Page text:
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Jacksonville-Funded Free Testing Site Runs Out of Rapid Tests For Two Days

AP Photo/John Minchillo

The city-funded Neptune Beach testing site ran out of rapid COVID tests Tuesday through Wednesday, just two weeks after Jacksonville City Council allocated $4 million in American Rescue Plan dollars to cover free testing countywide.

The Neptune Beach site is one of the five city-funded sites that opened last week. Most of the sites are offering more reliable PCR tests, which take up to five days to turn around results. Just one of the clinics is advertising rapid COVID tests: the Neptune Beach site in the former Atlantic Boulevard Kmart parking lot, which is run by Telescope Health.

The test shortage was due to “high demand and carrier delays,” according to an announcement on Twitter from Telescope Health.

As cars lined up each morning in Neptune Beach, the other city-funded sites have much shorter wait times. Thursday afternoon there was no one in line at the Clanzel Brown Community Center site and the wait time was under 10 minutes at Lane Wiley Senior Center. Both sites offer PCR tests.

The Neptune Beach site recently changed its procedures to pass four times as many people through the drive-through testing line, according to a Telescope Health spokesperson. But despite the advancement, wait times can still be an hour or longer.

The city-funded site is one of the only free, same-day, rapid testing options in the area. Telescope Health isn’t taking advance appointments for the test, so it’s on a first-come, first-served basis. In contrast, appointment-based rapid tests at Jacksonville CVS locations were booked for the next two weeks as of Thursday afternoon.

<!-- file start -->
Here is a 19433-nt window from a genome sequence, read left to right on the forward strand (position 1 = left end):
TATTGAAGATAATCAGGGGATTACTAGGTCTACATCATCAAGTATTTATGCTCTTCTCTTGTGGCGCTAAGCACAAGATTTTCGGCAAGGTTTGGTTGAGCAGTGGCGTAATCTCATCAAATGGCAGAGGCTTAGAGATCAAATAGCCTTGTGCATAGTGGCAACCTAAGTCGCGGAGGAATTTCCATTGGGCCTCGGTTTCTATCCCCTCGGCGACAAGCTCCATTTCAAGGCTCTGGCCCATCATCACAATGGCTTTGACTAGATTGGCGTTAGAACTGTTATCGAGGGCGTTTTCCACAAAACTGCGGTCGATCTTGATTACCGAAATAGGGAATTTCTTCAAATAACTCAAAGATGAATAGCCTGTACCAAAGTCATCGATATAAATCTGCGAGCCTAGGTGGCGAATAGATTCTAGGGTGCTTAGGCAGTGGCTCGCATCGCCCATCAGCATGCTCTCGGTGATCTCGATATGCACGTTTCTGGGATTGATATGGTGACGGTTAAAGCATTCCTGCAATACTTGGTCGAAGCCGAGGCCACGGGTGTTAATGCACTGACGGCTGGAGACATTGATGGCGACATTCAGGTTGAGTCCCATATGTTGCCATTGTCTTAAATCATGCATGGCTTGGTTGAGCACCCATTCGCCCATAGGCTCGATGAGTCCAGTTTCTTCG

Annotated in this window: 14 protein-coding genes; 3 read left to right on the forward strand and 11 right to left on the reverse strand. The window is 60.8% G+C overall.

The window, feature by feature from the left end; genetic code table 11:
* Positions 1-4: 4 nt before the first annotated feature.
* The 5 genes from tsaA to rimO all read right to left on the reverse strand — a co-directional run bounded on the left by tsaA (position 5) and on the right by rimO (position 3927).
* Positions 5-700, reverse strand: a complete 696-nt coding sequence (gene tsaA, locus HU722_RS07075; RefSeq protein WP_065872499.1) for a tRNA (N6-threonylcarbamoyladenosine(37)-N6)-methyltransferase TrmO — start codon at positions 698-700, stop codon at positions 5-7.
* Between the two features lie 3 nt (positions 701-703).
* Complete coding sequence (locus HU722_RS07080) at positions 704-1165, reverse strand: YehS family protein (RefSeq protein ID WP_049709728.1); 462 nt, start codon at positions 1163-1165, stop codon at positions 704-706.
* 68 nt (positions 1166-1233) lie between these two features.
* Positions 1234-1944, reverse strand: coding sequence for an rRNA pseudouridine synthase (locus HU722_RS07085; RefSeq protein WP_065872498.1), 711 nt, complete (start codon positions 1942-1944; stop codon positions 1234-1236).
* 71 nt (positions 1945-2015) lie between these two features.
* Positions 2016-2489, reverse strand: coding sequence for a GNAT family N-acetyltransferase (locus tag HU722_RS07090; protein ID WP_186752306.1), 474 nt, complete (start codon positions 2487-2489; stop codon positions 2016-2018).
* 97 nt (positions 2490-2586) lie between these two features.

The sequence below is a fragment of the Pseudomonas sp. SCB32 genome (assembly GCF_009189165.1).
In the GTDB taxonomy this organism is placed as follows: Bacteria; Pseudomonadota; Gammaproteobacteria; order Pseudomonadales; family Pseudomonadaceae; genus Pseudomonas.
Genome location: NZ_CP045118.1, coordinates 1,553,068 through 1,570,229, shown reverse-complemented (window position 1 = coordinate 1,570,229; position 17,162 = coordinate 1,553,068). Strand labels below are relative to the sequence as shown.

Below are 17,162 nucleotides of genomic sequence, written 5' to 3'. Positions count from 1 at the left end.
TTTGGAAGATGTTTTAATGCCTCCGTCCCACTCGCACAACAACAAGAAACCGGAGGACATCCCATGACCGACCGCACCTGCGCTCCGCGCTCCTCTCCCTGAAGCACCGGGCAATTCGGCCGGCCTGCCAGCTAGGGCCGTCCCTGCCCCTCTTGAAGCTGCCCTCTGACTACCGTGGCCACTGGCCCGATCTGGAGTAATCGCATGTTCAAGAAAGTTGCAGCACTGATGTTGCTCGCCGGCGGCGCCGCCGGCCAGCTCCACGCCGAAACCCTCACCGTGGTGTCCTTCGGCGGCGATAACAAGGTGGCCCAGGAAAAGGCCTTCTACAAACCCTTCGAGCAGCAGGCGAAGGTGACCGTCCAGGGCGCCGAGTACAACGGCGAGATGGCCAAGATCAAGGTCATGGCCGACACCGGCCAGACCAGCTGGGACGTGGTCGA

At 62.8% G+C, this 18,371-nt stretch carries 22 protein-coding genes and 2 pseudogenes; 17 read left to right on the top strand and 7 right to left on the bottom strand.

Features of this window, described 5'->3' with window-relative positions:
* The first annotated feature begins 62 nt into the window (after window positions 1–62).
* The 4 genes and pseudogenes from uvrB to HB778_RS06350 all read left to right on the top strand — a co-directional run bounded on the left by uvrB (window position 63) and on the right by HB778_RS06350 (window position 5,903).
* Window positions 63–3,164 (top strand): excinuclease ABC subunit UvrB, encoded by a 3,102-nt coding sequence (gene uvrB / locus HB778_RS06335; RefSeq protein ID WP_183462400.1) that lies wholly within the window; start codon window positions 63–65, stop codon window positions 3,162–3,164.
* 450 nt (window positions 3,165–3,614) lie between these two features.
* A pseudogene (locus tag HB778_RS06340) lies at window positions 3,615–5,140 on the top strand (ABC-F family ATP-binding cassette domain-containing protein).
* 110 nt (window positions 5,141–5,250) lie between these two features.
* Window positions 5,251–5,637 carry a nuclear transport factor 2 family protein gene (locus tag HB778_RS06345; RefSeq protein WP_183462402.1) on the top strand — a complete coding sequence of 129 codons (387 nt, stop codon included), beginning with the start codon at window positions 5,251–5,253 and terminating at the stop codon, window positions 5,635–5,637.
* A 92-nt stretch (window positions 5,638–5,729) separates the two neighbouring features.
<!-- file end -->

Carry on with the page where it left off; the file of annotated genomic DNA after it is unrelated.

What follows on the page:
Some residents have taken matters into their own hands instead of waiting for a free testing site. Craig Carpenter said he bought a few antigen tests for his family from a local Walgreens to avoid long lines.

“You don’t have to stand in line with a bunch of people, maybe getting them sick, waiting to get a test,” Carpenter said. “And you find out in 15 minutes.”

He said he quarantined for two weeks after a positive self-test, before heading to a city-run, in-person testing site because his job required a negative PCR test to return to work.

His wife, Darlene Carpenter, said she didn’t mind paying the $24 for home testing kit in exchange for the convenience. While those self-tests the Carpenters used were in stock at most Jacksonville Walgreens as of Thursday afternoon, according to the pharmacy’s website, the cost could be a barrier for some.

Credit Claire Heddles / WJCT News
A PCR-only COVID testing site had no wait time Thursday afternoon.

The four other free clinics recently funded by the city of Jacksonville offer PCR testing. Two are operated by the Department of Health, and two are run by Agape Family Health. Brian Hughes, Jacksonville Mayor Curry’s chief administrative officer, said testing sites are different than they were at the start of the pandemic.

“There is so much third-party testing out there,” Hughes said. “The city won’t be directly administering it. So what we’re going to do is provide city locations and the funding to the experts that are already doing the work.”

City Council approved a bill August 10 to use $4 million of the city’s $171 million in federal American Rescue Plan funds on the new testing sites. According to the most recent Florida Department of Health COVID data report, the testing positivity rate in Duval County is at 21%, up slightly from the beginning of August.

For those still hopeful for a rapid test, a representative of Telescope Health said there will be free, rapid tests in stock when their Neptune Beach clinic opens Friday at 7 a.m. despite the shortages earlier in the week. Rapid tests were also available all day on Thursday. 

The other city-funded testing sites are at Clanzel T. Brown Community Center, Lane Wiley Senior Center, Emmett Reed Community Center and Cuba Hunter Community Center.

Contact Claire Heddles at, (904) 250 - 0926, or on Twitter at @claireheddles.